A Bitch’s Date With Destiny

I had an absurd premonition earlier this evening.  I sensed that my bitch was going to do something great with her life.  Immediately, as this absurd thought brightened my big screen, I thought back to Owen Meany.  Owen knew he was destined for something big.  No one else did.  But Daisy, our supremely gentle standard poodle, doesn’t know.  In fact, she has no idea.

Daisy is a mid-pack kind of dog.  She’s six.  We got her from a shelter 18 months ago.  She was second choice addition to our family, losing out to another child (high fives all around on that).  It was clear from the start that she is a timid animal.  We’ve wondered so many times whether this is her nature or whether someone mistreated her at some point.  In any case, she’s not, shall we say, assertive.  Not the kind of dog with a destiny.

But somehow she has one.  I know it now.  I don’t know why.  I mean, it’s crazy, right?  What could she possibly do that would distinguish her. The obvious Hollywood option would be that she is thrust into an unlikely situation where one of my children is in mortal danger (probably from a human predator of some sort).  She’ll suddenly become this ferocious animal, saving my boy and striking down the evil assailant.  But no.  That just doesn’t seem right.

It’s unlikely on many levels, not the least of which is that Daisy’s current packmate and fellow poodle bestie is Kaya, our 20-month old uber-alpha puppy .  A more apt name for Kaya (had we known she’d turn out like this) is Kato, after Inspector Clouseau’s sidekick in The Pink Panther series.  She stalks Daisy and then pounces with stealth whenever the impulse hits her.  It’s playful harassment – puppy stuff – and Daisy is like a mother with infinite patience.  Kaya loves her and looks up to her, even as she dominates her at every turn.

No, Daisy isn’t destined for violent vindication.  So what is it?  I really have no fucking idea.  I just think it’s cool that I have somehow viscerally concluded that she is meant for something big.  Her stock is up in the household, even though it makes no sense.  That happens a lot. Just not to me.

UPDATE: Jan 2013. In a crazy turn of events, we ended up having to separate Daisy and Kaya. They just couldn’t get along. The stress of the relationship had Daisy engaging in destructive and unhealthy behaviors that simply had to be addressed. After a lot of agony, we decided that we would find another home for Daisy. (Kaya was still a puppy, and we just couldn’t bear the thought of being only a few years away from losing another dog.) So I placed an ad on Craigslist offering a free standard poodle to a good home. I received lots of inquiries, but one jumped out as the obvious choice.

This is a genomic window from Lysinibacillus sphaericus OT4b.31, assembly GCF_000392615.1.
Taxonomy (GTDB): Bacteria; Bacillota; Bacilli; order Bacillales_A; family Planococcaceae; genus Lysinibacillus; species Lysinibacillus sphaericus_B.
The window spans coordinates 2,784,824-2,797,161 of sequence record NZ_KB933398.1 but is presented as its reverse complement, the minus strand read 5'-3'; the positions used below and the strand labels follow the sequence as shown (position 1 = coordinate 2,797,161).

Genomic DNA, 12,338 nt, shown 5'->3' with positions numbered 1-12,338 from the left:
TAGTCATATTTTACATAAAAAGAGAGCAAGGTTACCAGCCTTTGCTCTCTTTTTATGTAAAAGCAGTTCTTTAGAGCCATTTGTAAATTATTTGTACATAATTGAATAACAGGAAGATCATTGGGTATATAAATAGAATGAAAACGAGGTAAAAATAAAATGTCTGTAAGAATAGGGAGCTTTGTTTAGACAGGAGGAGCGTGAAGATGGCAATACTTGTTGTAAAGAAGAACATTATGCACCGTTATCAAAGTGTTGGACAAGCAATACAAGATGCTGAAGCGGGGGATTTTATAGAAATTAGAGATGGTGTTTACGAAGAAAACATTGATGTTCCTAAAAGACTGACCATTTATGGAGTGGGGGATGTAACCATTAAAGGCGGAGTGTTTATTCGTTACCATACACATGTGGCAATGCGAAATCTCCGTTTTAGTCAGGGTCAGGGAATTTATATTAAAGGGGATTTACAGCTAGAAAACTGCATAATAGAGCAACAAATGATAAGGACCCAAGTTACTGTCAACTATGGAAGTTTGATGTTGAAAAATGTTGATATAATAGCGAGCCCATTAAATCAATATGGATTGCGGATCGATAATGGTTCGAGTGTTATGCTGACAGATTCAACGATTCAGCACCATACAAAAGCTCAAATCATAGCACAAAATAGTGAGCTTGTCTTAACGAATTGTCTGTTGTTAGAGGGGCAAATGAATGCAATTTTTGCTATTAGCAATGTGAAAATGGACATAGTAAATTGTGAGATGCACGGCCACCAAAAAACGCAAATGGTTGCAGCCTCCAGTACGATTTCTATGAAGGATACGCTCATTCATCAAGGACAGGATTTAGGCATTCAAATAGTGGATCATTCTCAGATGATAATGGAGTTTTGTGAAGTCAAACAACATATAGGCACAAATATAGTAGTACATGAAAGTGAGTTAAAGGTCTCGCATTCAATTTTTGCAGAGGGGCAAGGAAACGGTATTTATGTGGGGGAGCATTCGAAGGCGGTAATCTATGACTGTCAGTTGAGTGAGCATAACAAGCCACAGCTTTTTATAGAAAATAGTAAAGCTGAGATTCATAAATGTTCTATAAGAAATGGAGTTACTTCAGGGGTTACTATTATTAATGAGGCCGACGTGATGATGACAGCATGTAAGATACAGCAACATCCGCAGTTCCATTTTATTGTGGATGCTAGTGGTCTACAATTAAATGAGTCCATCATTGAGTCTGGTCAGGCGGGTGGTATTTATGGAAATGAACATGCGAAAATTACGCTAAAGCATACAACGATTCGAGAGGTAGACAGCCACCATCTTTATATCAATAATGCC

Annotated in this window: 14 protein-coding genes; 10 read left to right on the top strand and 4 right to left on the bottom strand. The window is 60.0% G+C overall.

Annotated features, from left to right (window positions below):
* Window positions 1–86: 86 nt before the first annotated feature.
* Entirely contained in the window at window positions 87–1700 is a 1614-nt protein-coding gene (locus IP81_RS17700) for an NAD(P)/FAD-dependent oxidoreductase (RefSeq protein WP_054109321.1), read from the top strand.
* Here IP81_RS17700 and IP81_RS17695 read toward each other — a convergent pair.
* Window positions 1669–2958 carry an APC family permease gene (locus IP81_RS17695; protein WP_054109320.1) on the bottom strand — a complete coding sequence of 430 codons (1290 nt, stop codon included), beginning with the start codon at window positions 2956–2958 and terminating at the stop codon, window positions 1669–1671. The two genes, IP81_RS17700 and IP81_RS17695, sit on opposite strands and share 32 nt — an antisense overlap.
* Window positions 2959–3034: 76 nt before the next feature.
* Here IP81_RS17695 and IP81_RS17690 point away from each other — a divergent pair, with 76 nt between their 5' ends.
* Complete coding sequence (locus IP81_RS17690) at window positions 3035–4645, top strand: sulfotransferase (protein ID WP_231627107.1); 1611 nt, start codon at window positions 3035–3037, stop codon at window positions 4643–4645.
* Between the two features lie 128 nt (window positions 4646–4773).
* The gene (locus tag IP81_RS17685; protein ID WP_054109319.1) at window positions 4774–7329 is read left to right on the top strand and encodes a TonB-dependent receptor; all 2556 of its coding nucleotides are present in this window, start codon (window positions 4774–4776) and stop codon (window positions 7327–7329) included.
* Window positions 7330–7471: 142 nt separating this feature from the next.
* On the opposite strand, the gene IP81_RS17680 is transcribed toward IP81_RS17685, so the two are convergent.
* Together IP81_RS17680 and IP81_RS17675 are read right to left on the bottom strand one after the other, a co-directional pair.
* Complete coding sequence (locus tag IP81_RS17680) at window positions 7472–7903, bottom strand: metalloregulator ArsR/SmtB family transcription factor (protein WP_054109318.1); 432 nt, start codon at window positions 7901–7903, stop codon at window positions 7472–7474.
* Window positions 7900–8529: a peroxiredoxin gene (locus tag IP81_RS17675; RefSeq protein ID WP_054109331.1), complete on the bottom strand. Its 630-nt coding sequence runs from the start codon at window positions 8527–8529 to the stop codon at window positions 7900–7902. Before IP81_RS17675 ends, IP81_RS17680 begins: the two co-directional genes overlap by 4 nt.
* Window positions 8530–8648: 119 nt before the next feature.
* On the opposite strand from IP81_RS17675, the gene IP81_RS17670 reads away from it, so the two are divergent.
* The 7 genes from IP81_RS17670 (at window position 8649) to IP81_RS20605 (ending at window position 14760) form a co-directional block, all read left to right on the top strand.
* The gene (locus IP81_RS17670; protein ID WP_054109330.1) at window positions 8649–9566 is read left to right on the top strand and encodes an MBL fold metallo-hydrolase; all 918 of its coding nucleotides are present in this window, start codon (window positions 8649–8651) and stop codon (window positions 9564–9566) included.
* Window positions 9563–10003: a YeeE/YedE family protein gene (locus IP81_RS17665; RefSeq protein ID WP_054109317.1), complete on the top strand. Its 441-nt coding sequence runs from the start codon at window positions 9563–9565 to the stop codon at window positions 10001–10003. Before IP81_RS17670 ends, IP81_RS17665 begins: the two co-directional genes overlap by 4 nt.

A family with a special needs daughter was looking for a dog to be her companion. They needed a gentle, well-trained, hypoallergenic dog that would be able to immediately adapt to their environment. Moreover, they lived on an acre of land and had a vet in the family. Even more, the mother had grown up with poodles, so she was dying to have one in their home. Long story short – I delivered Daisy to this family – with tears aplenty all around – and drove away wondering if I had done the right thing.

I checked in with the mother 2-3 times a week for about a month. She told me her daughter was completely in love with Daisy, and that it was clear that the feeling was mutual. Daisy had no behavior issues at all. She seemed completely at ease with the situation from the very beginning.

A few months have gone by now. Things have only gotten better. Daisy lays all day in the palette the little girl made for the two of them to sleep together, waiting for her to return from school. She then is glued to her side until bedtime. The little girl even sleeps with her arm on Daisy. The mother tells me the little girl has “come out of her shell” so much since Daisy joined their family. “Like a miracle.”

Though we miss her terribly, I have no doubt that we did the right thing in finding her another family. We rescued her, but turned out to be only a halfway house in her journey to a real and permanent home. And when I think back to when I wrote this, I had no idea that the halfway tongue-in-cheek post I wrote would turn out to be so true. Life is beautiful sometimes.

Daisy is the white one.